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"But the fruit of the Spirit is...meekness..." (Gal. 5:22-23).

The biblical definition of the word "meekness" has often been misunderstood by believers as well as non-believers. Everybody knows that Jesus was meek, and they usually associate meekness with His ability to suffer abuse without resorting to any form of retaliation.

Meekness, however, has a three-part definition that includes much more than just this one aspect of non-retaliation.

A person who is meek is:
  1. Self-controlled or slow to give or take offense
  2. Humble in spirit and lowly in mind
  3. Teachable
All three of these attributes go to make up the fruit of meekness in the life of a believer.

The first function of the fruit of meekness is to enable believers to develop self-control—to be slow to give or take offense:
For this is thankworthy, if a man for conscience toward God endure grief, suffering wrongfully. For what glory is it, when ye be buffeted for your faults, ye shall take it patiently? but if, when ye do well, and suffer for it, ye take it patiently, this is acceptable with God.
(1 Peter 2:19-20)
Many believers today consider themselves meek if they do not take offense when they are reprimanded for their wrong actions. It is not an opportunity for exhibiting meekness, however, when a person who is at fault suffers the consequences of his own mistakes or misdeeds.

Meekness is displayed when a person does not take offense when he suffers for being in the right.

A truly meek person possesses the self-control not to react negatively even when he is being falsely accused, slandered, afflicted or persecuted. The strength to exercise self-control while suffering injustice comes from cultivating the fruit of meekness.

A good example of one whose life gave evidence of meekness was Moses:
And Miriam and Aaron spake against Moses because of the Ethiopian woman whom he had married: for he had married an Ethiopian woman.

And they said, hath the Lord indeed spoken only by Moses? Hath he not spoken also by us? And the Lord heard it. (Now the man Moses was very meek, above all the men which were upon the face of the earth.)

And the Lord spake suddenly unto Moses, and unto Aaron, and unto Miriam, Come out ye three unto the tabernacle of the congregation. And they three came out.

And the Lord came down in the pillar of the cloud, and stood in the door of the tabernacle, and called Aaron and Miriam: and they both came forth. And he said, Hear now my words: If there be a prophet among you, I the Lord will make myself known unto him in a vision, and will speak unto him in a dream.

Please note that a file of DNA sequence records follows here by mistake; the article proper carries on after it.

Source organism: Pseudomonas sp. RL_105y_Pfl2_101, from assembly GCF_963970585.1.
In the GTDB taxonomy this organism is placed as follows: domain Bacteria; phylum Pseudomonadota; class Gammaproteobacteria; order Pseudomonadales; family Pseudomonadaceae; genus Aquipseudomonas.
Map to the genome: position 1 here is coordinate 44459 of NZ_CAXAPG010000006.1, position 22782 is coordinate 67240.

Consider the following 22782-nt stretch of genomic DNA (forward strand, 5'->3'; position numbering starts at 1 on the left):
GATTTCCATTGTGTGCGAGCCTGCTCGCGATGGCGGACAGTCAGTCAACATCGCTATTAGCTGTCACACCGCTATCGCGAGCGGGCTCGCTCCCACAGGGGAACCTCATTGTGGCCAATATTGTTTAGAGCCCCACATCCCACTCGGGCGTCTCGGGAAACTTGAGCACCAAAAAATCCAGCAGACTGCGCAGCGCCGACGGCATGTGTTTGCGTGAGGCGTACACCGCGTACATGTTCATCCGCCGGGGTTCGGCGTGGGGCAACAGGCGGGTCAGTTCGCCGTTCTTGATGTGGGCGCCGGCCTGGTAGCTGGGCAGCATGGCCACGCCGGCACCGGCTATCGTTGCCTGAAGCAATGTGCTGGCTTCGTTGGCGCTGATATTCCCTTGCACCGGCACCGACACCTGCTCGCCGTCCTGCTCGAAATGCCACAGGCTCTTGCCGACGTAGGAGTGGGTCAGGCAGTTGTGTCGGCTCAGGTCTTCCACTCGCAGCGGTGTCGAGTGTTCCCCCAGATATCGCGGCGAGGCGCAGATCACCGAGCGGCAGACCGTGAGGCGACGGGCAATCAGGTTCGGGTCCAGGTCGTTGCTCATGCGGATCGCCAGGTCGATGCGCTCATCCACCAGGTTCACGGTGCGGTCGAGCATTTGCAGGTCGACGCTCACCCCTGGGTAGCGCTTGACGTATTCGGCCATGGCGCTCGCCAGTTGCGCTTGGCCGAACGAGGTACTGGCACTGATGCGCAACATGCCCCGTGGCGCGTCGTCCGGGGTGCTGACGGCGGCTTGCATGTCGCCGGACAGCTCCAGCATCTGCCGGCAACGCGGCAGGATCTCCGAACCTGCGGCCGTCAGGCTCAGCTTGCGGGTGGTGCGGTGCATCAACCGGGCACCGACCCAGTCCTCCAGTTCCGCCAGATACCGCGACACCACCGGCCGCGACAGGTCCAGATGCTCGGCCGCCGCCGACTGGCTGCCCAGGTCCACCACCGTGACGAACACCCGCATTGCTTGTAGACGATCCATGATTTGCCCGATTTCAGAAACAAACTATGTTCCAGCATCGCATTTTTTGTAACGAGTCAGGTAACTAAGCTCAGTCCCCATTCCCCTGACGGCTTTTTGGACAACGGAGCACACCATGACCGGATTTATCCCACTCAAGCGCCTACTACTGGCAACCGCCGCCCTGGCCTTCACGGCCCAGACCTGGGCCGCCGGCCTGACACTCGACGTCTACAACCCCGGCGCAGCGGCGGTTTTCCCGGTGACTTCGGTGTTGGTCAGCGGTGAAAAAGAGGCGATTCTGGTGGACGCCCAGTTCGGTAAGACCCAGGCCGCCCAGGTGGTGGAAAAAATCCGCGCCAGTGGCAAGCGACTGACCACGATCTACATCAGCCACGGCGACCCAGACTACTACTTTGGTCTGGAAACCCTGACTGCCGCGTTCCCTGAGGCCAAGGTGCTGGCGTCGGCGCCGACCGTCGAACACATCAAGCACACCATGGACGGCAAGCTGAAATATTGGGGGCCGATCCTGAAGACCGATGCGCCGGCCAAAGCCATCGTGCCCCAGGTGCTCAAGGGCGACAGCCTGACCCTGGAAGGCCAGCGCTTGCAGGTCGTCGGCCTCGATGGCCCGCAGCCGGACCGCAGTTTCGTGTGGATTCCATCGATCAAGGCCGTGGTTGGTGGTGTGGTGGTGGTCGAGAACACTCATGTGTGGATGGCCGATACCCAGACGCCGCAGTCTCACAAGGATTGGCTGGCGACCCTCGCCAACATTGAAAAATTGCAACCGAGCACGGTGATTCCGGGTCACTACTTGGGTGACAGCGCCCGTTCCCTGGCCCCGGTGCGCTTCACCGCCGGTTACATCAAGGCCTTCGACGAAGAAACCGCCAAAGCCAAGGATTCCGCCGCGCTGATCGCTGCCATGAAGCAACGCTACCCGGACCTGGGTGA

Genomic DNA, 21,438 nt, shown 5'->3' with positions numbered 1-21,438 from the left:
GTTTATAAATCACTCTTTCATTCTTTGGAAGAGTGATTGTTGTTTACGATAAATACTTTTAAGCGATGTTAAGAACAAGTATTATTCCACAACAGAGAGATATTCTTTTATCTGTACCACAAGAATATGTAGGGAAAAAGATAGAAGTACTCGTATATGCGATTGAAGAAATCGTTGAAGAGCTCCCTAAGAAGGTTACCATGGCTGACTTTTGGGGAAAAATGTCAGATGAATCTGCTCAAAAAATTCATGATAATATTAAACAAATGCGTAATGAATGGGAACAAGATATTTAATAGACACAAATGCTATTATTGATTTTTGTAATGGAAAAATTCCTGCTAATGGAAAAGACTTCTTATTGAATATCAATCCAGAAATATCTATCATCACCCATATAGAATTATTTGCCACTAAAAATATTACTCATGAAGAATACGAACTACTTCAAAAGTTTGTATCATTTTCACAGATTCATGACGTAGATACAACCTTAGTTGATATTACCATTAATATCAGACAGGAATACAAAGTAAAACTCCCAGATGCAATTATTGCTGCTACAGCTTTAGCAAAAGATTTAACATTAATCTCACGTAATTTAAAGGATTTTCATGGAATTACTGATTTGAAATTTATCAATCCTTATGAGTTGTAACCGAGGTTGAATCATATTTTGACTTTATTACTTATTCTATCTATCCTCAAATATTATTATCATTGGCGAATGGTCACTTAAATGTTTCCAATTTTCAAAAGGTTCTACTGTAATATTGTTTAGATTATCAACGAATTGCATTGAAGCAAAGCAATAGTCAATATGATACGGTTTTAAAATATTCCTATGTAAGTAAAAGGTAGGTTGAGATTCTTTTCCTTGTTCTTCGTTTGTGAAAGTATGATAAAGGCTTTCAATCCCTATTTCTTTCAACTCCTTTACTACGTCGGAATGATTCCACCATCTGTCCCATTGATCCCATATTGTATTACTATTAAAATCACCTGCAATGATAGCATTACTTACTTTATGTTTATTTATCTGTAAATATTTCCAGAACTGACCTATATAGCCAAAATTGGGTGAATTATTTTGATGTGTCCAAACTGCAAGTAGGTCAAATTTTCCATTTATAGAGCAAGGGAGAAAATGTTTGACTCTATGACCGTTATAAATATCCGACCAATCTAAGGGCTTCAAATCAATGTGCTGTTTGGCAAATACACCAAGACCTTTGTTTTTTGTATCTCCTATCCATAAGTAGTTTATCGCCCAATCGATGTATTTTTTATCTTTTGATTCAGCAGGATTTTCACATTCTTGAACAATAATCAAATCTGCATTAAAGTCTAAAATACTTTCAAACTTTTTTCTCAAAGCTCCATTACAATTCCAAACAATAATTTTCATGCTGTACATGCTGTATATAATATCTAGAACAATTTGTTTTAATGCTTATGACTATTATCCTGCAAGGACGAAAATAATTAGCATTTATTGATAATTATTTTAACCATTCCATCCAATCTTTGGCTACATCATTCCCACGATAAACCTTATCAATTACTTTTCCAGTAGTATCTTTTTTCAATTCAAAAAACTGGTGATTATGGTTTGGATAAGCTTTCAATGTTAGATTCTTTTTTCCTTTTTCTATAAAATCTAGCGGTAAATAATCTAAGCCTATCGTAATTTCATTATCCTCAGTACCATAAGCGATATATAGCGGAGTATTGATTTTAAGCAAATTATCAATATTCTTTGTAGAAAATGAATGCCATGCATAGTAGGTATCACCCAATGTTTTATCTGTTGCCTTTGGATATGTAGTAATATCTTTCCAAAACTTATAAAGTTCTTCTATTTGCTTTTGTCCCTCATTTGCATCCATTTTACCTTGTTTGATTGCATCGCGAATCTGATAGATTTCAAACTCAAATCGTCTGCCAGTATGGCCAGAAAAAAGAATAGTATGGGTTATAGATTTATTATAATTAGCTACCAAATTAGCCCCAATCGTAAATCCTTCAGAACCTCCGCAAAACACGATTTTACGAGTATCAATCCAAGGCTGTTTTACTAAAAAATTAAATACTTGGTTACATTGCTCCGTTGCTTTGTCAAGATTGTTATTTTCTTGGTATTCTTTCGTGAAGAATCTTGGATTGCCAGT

My servant Moses is not so, who is faithful in all mine house. With him will I speak mouth to mouth, even apparently, and not in dark speeches; and the similitude of the Lord shall he behold: wherefore then were ye not afraid to speak against my servant Moses?

And the anger of the Lord was kindled against them; and he departed. And the cloud departed from off the tabernacle; and, behold, Miriam became leprous, white as snow: and Aaron looked upon Miriam, and behold, she was leprous.

And Aaron said unto Moses, Alas, my lord, I beseech thee, lay not the sin upon us, wherein we have done foolishly, and wherein we have sinned.

Let her not be as one dead, of whom the flesh is half consumed when he cometh out of his mother's womb. And Moses cried unto the Lord saying, Heal her now, O God, I beseech thee.
(Num. 12:1-13)
As a result of his marriage to an Ethiopian, (and because of their jealousy), Moses' own brother and sister leveled unjust and slanderous attacks against his character.

In essence, they were questioning his fitness to fulfill the role of spiritual authority over the children of Israel. Because Moses was unwilling to defend himself, God came to his defense. Miriam became leprous.

Although he had been hesitant to speak up in his own defense, Moses agreed to intercede with God for Miriam and Aaron, though their offense was as much against him as against the Lord.

It was significantly interjected in verse 3 of this passage that Moses was the meekest man of his day. The fact that he did not speak up until verse 13—and then only on behalf of his accusers—is a characteristic sign of his meek nature.

It was this meekness that enabled him to remain silent while the Lord rebuked his persecutors and vindicated him before their very eyes.

If this incident were to take place today, how many believers would honestly be able to contain themselves from adding to the Lord's rebuke: "And, Lord, that's not all. You should have seen what they did to me yesterday; that would really have made You mad!"

Moses, however, possessed so much meekness that he did not utter a single word; that is, until his accusers had been punished by God. Then and only then did he speak up, crying out to God, not to defend him against his persecutors, but rather to plead on their behalf.

Meekness gave Moses the strength not to retaliate when he was falsely accused. It gave him the self-control to refrain from self-defense and to allow the Lord to vindicate him.

It is God's desire that believers today not return evil for evil, but rather to turn occasions for offense into opportunities for intercession.

This loving transformation can only be accomplished through a meek and controlled heart.

Source: A Call For Character by Greg Zoschak
Excerpt permission granted by Harrison House Publishers

Author Biography

Greg Zoschak
Web site: Greg Zoschak
Greg Zoschak's lifelong ambition was to become a professional football player, and became born again through the influence of his high school coach. Years later, Greg began to feel a call to the ministry, but football kept tugging at him as well. A motorcycle accident later on forced him to discontinue his pursuit of football; at that time, his ambitions began to change and pull him toward God.

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